The Twelve days of Christmas (Verse 1 New Zealand Version)

On the first day of Christmas

My true love gave to me

A pukeko in a ponga tree.

Pūkeko belong to the rail family and arrived from Australia about the same time as the Maori explorers landed in Aotearoa. They are often seen in open paddocks, cleared land or at the edges of swamps. You can see pūkeko around the wildlife santuary of Western Springs Park in Auckland and in many other city parks with the right habitat. Because people scatter bread for these birds, they have developed different behaviours from pukeko in their natural environment. This is not always for their own better health and welfare as the food has less nutrients and may contain toxic bacteria. They can mistake bits of plastic, paper scraps and other discarded rubbish for food.

They are easily recognized. An attractive, large, ink-blue and black bird almost the size of a chicken with long orange legs and big feet specially designed for walking in wet areas. Above their sturdy orange bill is a bright red face patch or shield covering the forehead and they have red eyes. When they move they flick their tails showing white feathers.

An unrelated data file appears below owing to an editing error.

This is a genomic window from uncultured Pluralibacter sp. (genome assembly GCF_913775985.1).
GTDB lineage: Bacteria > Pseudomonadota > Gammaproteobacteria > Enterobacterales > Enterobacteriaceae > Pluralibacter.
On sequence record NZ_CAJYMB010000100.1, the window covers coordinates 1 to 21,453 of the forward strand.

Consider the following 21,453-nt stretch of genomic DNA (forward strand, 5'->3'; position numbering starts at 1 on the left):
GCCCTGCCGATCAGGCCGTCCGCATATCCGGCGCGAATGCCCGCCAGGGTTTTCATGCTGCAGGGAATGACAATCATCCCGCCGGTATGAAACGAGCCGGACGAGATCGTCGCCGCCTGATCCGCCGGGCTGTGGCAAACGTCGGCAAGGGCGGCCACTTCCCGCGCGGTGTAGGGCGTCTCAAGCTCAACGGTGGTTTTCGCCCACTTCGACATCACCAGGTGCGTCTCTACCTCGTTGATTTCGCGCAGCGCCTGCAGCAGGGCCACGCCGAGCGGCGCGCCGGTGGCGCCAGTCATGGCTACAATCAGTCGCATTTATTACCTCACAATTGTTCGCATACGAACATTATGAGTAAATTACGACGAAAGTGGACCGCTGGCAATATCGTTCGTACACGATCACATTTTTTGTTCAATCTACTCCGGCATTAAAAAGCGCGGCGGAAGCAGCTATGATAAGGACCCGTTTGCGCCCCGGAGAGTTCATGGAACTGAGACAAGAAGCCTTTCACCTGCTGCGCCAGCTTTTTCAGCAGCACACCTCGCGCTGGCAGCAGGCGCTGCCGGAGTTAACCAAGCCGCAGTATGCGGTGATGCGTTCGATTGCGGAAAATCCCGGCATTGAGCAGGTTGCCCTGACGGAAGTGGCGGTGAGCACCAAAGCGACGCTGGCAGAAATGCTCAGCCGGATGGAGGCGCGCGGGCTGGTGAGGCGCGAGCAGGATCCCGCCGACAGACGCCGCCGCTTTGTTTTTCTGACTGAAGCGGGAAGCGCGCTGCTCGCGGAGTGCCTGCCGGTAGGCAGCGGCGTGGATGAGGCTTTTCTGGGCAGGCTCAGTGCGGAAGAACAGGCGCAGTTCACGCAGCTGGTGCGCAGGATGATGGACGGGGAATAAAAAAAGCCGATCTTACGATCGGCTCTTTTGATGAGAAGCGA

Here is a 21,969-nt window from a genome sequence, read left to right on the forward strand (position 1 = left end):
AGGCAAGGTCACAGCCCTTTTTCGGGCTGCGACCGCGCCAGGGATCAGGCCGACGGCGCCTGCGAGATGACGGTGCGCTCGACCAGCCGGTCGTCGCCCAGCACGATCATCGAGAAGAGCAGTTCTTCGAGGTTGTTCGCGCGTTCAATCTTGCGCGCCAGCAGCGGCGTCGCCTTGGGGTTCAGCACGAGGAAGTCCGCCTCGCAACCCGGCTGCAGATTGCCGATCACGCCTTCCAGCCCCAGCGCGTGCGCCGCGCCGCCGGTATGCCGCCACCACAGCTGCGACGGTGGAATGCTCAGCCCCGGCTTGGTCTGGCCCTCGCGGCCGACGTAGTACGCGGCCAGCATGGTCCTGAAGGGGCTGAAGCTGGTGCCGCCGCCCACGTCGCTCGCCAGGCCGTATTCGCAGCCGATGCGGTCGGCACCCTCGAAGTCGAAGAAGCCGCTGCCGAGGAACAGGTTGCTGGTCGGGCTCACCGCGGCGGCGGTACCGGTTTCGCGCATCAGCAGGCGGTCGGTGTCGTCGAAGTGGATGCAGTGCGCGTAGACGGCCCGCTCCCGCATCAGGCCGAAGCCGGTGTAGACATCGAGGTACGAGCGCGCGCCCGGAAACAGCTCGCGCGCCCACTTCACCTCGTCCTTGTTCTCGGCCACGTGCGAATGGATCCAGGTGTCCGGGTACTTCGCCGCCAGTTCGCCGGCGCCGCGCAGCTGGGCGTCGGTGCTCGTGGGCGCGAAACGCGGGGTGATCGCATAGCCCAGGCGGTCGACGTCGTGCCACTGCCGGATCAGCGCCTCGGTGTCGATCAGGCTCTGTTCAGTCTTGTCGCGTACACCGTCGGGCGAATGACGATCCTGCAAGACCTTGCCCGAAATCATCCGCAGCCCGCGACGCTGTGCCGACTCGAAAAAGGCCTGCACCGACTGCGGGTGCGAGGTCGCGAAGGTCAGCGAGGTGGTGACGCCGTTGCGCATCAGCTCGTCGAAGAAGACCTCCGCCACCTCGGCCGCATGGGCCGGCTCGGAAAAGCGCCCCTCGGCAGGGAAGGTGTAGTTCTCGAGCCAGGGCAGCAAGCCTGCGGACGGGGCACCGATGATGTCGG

They make shrill, raucous calls to each other. They can be noisy and aggressive, particularly when nesting and will defend their territory from other birds. They can fly. I have seen pūkeko perched awkwardly in a cabbage tree eating fruit with a mate on lookout below but they prefer to run when chased and like other members of the rail family are good swimmers.

They can form groups and share a territory. A group of pūkeko will lay their eggs in the same nest – talk about putting all your eggs in one basket! Every bird in the group helps take care of the young. Their eggs are brown with darker spots or splotches and each female can lay up to 6 eggs, which hatch into cute, black chicks. Because they are smart they can be trained and have starred in TV advertising clips.

They mostly eat plant food including those in our veggie gardens but also eat insects, grubs and small fish. They have adapted well to changing habitat because of their wide diets. Maori and early settlers learnt to build a barrier fence around their precious plants.

Pūkeko are related to the endangered, endemic Takahē.

Pūkeko websites